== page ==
If everything goes as scheduled, I made a virtual presentation on Friday to the Arkansas Society of CPAs about fraud in the Small Business Administration’s Paycheck Protection Program. I wrote about PPP fraud in this space back in September, but I’ve learned even more about it while researching the topic for the ASCPA.
As always when I delve into white-collar crime, I’ve been reminded that I was born suspicious but not devious. This combination has created a fascination with crime stories since my childhood. Criminals confirm my worst suspicions about my fellow man, but their crimes — especially complex ones — always surprise and fascinate me.
This is an Opinion
As I studied up on dozens of PPP fraud cases filed around the country since May, several common elements began to emerge:
► Phantom employees.
This is a given, since the Paycheck Protection Program was designed, foremost, to allow businesses to keep paying employees as the early stages of the COVID-19 pandemic brought business activity to a near standstill, and the size of the forgivable loans depended on the size of the payroll.
Some of the defendants claimed hundreds of nonexistent employees, as if that wouldn’t be discovered pretty quickly. This helps explain why so many of the indictments, so far, involve applications for loans that were many times bigger than the $107,000 average. You know the saying: Pigs get fat and hogs get slaughtered.
► Fictitious businesses.
Obviously, there has to be a business in order to have employees. But rather than actual business owners who dishonestly inflated their employee counts in order to receive bigger loans, the first crop of indictments seems to be folks who incorporated new businesses (and then backdated the documentation) or resuscitated defunct companies specifically for the purpose of making fraudulent PPP applications.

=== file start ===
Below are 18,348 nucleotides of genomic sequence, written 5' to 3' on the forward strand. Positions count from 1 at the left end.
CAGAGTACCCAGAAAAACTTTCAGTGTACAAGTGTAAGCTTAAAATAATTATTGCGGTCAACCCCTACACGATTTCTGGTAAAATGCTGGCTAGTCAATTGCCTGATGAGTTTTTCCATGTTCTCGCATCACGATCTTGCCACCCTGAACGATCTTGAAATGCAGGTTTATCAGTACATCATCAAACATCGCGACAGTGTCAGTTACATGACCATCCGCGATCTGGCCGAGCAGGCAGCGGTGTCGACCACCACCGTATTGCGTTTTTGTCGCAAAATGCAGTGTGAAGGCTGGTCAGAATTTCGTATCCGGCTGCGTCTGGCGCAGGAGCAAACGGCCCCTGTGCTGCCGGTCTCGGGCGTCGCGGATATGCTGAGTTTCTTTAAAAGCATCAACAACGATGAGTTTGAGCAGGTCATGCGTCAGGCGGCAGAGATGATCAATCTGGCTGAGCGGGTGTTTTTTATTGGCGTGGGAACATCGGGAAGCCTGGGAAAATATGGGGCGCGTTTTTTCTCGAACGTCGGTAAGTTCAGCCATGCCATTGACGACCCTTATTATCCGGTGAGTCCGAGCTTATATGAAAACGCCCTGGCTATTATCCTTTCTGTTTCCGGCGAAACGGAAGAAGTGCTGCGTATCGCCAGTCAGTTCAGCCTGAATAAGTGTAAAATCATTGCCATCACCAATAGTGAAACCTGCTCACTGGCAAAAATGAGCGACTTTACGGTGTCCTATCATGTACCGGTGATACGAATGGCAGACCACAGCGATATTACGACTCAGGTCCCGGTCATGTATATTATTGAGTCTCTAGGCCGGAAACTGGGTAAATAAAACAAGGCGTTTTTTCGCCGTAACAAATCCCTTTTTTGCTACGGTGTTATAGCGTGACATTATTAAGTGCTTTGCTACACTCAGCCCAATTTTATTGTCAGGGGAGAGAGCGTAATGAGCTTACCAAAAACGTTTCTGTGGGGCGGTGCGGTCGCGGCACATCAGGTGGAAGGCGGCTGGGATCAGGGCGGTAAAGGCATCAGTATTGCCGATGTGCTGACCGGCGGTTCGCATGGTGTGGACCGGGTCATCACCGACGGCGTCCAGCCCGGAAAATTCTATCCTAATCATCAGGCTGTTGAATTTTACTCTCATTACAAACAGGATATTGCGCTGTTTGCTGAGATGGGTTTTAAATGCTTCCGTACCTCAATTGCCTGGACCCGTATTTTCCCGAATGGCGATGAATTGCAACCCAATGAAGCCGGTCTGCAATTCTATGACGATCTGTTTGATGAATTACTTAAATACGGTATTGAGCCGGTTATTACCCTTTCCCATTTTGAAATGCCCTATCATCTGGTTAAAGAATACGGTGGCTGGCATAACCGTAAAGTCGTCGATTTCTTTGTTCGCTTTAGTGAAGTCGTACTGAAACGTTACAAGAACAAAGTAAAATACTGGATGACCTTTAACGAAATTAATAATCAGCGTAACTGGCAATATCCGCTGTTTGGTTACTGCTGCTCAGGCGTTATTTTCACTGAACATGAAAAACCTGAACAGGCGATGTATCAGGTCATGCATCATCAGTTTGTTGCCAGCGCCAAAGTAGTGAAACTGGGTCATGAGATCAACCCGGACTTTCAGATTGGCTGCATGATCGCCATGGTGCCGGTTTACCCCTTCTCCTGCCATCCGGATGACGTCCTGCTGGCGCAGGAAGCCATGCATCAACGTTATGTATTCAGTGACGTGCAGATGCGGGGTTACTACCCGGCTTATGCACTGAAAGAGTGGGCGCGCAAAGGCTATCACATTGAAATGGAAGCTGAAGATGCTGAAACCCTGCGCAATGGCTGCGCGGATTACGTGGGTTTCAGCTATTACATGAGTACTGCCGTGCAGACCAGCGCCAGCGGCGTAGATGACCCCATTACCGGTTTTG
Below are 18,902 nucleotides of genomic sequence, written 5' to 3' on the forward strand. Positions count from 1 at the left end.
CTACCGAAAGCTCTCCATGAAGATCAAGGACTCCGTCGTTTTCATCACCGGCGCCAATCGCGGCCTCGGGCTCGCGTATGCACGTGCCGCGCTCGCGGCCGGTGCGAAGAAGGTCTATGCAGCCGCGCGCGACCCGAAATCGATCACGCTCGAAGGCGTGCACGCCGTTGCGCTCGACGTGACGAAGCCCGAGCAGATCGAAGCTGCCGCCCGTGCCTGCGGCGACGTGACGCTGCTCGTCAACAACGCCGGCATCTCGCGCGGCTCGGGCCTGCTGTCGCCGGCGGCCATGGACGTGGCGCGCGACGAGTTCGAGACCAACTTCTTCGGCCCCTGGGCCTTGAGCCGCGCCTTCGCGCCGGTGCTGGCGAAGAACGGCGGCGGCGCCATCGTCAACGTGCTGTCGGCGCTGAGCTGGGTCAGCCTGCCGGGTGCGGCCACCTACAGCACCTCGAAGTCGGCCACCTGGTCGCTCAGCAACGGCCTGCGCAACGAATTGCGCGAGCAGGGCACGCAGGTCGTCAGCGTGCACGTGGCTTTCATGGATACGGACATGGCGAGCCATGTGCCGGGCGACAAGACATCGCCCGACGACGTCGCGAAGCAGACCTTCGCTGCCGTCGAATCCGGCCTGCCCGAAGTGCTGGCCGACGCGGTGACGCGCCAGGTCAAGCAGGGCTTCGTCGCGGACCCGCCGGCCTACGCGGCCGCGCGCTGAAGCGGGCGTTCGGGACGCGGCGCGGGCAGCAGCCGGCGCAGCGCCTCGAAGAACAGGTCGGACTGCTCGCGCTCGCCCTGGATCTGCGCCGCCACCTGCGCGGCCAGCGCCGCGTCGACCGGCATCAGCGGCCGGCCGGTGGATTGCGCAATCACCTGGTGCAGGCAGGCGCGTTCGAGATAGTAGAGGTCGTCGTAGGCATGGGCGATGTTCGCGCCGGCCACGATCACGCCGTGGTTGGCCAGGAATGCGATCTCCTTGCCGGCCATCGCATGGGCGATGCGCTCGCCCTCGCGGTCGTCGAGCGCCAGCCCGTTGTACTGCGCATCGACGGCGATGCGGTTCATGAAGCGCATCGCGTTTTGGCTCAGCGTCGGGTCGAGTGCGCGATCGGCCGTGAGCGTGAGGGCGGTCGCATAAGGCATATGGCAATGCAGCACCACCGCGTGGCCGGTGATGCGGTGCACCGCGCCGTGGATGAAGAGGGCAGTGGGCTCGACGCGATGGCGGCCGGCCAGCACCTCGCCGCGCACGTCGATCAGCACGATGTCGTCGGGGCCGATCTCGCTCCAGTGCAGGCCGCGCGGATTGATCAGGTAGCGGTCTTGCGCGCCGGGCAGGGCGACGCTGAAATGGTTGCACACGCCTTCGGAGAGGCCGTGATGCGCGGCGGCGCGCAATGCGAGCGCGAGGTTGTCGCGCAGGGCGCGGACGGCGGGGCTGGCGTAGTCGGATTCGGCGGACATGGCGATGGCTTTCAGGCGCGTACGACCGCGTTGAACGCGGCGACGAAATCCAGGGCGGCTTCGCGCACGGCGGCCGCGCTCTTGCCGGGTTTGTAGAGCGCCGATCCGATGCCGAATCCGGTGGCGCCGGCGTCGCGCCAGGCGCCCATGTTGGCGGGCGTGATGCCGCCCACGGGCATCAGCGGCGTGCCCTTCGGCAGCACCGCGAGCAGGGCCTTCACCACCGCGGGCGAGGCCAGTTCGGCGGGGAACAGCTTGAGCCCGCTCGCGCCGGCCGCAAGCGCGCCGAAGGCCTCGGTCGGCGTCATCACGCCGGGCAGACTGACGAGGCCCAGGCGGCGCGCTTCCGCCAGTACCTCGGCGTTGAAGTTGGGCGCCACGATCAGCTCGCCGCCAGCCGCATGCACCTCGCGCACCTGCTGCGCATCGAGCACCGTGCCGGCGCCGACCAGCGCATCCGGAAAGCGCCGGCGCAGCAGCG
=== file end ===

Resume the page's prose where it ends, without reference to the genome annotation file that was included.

► Bogus tax forms.
One document mentioned in multiple cases is the IRS Form 940, the Employer’s Annual Federal Unemployment Tax Return. This is a relatively short, relatively straightforward declaration, and I suspect it might then be relatively easy to forge.
► Applications with multiple lenders.
In the cases I reviewed, it was common for the first lender to deny a fraudulent application, at which point then the defendant would try a more modest application with another lender. Sometimes that worked: One Texas man’s $5 million application was denied, but he got $500,000 from another lender.
Sometimes no lender was fooled: In the first case involving an Arkansan, 32-year-old Benjamin Hayford of Centerton applied for a PPP loan from Arvest Bank (the only bank that fits the description in the indictment) and then with an Oklahoma bank, and doesn’t seem to have received money from either of them.
But the reverse is also true. A New Jersey attorney scored $3 million from each of three lenders. And in the second Arkansas case, Ganell Tubbs, 41, of Little Rock used a third-party fintech service, BlueVine, to get a $1.5 million PPP loan from a Utah bank. Then she used Kabbage to get another $400,000 from a New Jersey bank. (She also claimed to employ a couple of hundred people in her home-based business.)
Now, it would be fair to point out that the number of PPP fraud cases nationally still seems to be fewer than 100. (I couldn’t find a comprehensive list, even from the Department of Justice.) And that’s a very small percentage of nearly 5 million loans.
But there is reason to believe that more are in the pipeline. Perhaps many, many more.
The banks that fronted the money for the PPP have a vested interest in making sure the loans are eligible for forgiveness, and promptly. Federal bank regulators encouraged them to be on the lookout for fraud, and they were. The Project on Government Oversight, a nonprofit watchdog organization in Washington, D.C., reported in September that banks filed 489 reports of suspected business loan fraud with the U.S. Treasury Department’s Financial Crimes Enforcement Network in the month of June — the highest monthly count ever and triple the average.
Then the number of reports to FinCen swelled to 1,044 in July — nearly seven times the monthly average in the pre-PPP days. “This will be taking up a lot of our time for the foreseeable future,” Hannibal Ware, the inspector general of the Small Business Administration, told the Wall Street Journal.